Right now it appears that the best way to mitigate this problem is to have a spare fan and the experience to do the fan swap.
JD and the rest of the 650 riders,
Can you check if there is any factory protection for the fan? Some forums say that there is some sort of mesh protecting it from the rear side. Some clarity regarding this would be very welcome.
you got the bike prepped, now you're the adventurer dude, good job. i don't know of a fan protection kit, but i doubt you need one. i would mark down that stone in the fan shroud as bad luck. as i said, you do need to keep checking the radiator core for mud, a clogged core will cause the temp light to come on faster than a bad fan. if mud gets into the fan assembly, it will not operate.
safe travels on your trips.
Indeed, too bad to miss you, JD.
Speaking of overheating problems, my wife's '09 Versys had the radiator cap go bad just before Osoyus, the Canadian border crossing in Eastern Washington. The internets to the rescue, found a part number for an automotive replacement available at NAPA.
yeah, i missed some riders at D2D, but i needed to get down the road. i'll catch up with you somewhere out there, that's always the plan.
i hadn't thought about carrying a spare radiator cap, i have an extra or two in the shop. my radiator problems have all been mud clogged cores, nearly unavoidable on long runs over muddy roads. if you've used a standoff guard, mud can be carefully removed from the face of the core, then flushed with whatever water is available...ditch water, for instance.
My temp light came on today on a long but fairly mild climb. It was in the high 90's outside but something seemed off. I went ahead & topped the hill & down the other side thinking it would cool quickly & the light stayed on. I shut it down & looked things over it all looked good, no fluid loss> I fired it back up, light off for now went a few miles & it came back on the FI light came on as well. I remembered reading about this & sure enough there was a small pebble stuck in the fan. I dislodged the pebble, replaced the blown fuse & rode 200 more miles today. I wasn't riding in anyone's roost, so I'm assuming it came from my front tire & over the top of the radiator.
that makes two jammed fan housings, but with completely different front ends. our Indian friend is 17"/low fender, you're 21"/high fender, and only the event in common. i've run both 17"/low fender and 19"/low fender over 12K plus miles on gravel, no fan problems. i like the low fender because it does a better job of keeping the crap off the bike, but then again, maybe i've been lucky.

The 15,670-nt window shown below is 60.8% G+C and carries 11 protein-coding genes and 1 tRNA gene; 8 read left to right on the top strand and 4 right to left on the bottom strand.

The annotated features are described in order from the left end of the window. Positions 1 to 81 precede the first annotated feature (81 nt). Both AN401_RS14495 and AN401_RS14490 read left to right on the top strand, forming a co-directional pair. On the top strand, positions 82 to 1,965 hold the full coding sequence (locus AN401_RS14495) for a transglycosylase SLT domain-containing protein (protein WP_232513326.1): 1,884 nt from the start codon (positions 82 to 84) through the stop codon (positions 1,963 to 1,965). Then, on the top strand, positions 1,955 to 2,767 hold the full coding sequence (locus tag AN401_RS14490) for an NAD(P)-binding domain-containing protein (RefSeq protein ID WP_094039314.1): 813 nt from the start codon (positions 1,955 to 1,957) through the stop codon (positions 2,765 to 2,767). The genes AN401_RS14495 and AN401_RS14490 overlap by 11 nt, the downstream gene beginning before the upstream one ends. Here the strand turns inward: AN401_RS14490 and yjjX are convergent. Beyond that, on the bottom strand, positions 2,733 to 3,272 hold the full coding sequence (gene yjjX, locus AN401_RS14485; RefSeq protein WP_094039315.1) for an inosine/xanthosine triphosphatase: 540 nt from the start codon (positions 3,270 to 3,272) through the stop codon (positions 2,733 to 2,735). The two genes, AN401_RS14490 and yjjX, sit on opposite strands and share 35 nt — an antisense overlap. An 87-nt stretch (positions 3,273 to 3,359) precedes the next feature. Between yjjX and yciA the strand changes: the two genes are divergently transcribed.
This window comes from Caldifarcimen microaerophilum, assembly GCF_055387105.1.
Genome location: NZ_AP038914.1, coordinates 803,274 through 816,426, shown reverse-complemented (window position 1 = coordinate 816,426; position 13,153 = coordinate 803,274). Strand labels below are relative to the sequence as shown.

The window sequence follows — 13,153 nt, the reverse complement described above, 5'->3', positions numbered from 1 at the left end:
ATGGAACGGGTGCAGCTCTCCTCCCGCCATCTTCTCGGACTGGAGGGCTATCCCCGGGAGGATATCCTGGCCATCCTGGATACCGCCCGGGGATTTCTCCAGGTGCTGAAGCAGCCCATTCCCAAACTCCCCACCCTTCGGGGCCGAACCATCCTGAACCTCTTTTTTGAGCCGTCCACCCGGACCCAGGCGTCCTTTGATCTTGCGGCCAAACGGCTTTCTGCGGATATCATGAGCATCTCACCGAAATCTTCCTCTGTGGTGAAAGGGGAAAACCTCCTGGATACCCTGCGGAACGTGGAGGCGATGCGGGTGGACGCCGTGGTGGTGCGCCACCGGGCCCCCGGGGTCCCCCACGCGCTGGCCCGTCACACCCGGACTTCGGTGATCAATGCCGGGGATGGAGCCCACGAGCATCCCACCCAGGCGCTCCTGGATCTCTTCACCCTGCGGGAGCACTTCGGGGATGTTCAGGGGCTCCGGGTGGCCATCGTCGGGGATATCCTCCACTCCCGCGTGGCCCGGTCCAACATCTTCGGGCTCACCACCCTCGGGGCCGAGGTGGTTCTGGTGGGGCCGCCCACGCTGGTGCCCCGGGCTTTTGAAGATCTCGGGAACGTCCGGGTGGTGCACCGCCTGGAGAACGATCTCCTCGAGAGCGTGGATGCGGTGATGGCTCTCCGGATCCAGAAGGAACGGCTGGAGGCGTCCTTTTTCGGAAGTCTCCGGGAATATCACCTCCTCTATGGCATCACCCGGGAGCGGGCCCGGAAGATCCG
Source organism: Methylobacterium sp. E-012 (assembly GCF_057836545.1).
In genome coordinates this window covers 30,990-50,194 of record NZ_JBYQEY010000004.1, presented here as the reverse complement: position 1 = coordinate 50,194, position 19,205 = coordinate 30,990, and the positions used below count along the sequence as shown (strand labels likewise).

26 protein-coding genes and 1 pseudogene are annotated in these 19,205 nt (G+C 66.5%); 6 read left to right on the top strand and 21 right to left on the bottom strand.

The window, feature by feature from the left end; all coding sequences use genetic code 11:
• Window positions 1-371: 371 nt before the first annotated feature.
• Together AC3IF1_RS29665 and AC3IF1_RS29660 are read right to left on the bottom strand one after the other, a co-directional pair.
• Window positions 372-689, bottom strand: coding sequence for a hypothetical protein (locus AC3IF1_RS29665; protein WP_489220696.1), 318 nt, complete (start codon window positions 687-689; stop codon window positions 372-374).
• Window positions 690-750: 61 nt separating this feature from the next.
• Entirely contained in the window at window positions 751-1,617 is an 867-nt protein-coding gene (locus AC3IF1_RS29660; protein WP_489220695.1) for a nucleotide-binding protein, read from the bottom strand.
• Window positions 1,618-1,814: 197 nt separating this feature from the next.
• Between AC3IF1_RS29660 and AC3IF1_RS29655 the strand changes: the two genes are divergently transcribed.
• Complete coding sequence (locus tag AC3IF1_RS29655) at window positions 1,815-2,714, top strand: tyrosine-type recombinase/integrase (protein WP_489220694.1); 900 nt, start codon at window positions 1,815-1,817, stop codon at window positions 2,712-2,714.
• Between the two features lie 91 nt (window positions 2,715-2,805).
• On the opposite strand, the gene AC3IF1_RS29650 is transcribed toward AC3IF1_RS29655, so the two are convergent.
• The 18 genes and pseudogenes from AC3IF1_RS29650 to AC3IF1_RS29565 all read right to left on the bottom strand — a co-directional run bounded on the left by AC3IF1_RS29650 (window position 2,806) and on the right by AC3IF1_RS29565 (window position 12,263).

i'm working on a pass from the XO and if it comes through, the V649 is hoppin' the border again.
I was studying the radiator fan last night & now believe the offending rock came from underneath. A low fender would certainly help, but for now I tie wrapped a piece of hardware cloth from the bottom of the radiator guard to the engine just above the header flange. KTM low fenders are kinda pricey, maybe I can find a take off..
Low fender? do you mean the huggers, like BMW F800GS. There are a number of people taking those off and replacing them with high fenders. You might find one cheap if you troll the GSpot forum.
posers wanting the dirt bike look on their 800? speaking of which, i just got a PM inquiry on F800 aftermarket suspension mods, maybe i should send him to you for the scoop.
i've had a steady rate of inquiries about various aspects of the V649 build all season so far, to the point where a search on Ebay for a DL1000 wheel has "DRZ400 forks" listed under "Related Search".
beginning a prep on the V649 this weekend for another cross border trip starting later this month. i was riding around the neighborhood this evening on my bike, the memory of that recent 5000 mile ride to Anchoirage on a mostly stock Versys still fresh. let's just say that the two bikes are the same in name only.
if you run around on gravel long enough with that high fender bike, the front of that engine assembly will look like it has been sandblasted, or worse, stones leaving small nicks on the engine cases. the water pump housing and outlet are down there too. lots of gravel coming off that front tire.
One F8GS rider has had the cross over brake line catch his front tire when the hugger broke. Some impressive Go-pro footage. But yeah, I think most of the changes are for looks.
Not sure I'm a good source for the suspension mods, although I'm happier now than when I first paid the bill. I still can't keep up with Marc Coma, but maybe I haven't bought all the right mods yet. Someone suggested changing the nut that attaches the handlebars to the seat.
I don't know where I would send people for advice on F8GS suspension. Ohlins seems pretty good out of the box for a total Noob. I couldn't tell you what an experienced rider could do with it. My opinion of the technical knowledge of the people that frequent the GSpot is pretty low.
Your advice is modifying the google search engine, I guess you are the celebrity now. lol Better keep your running iron out of sight, wouldn't want you to get framed for rustling.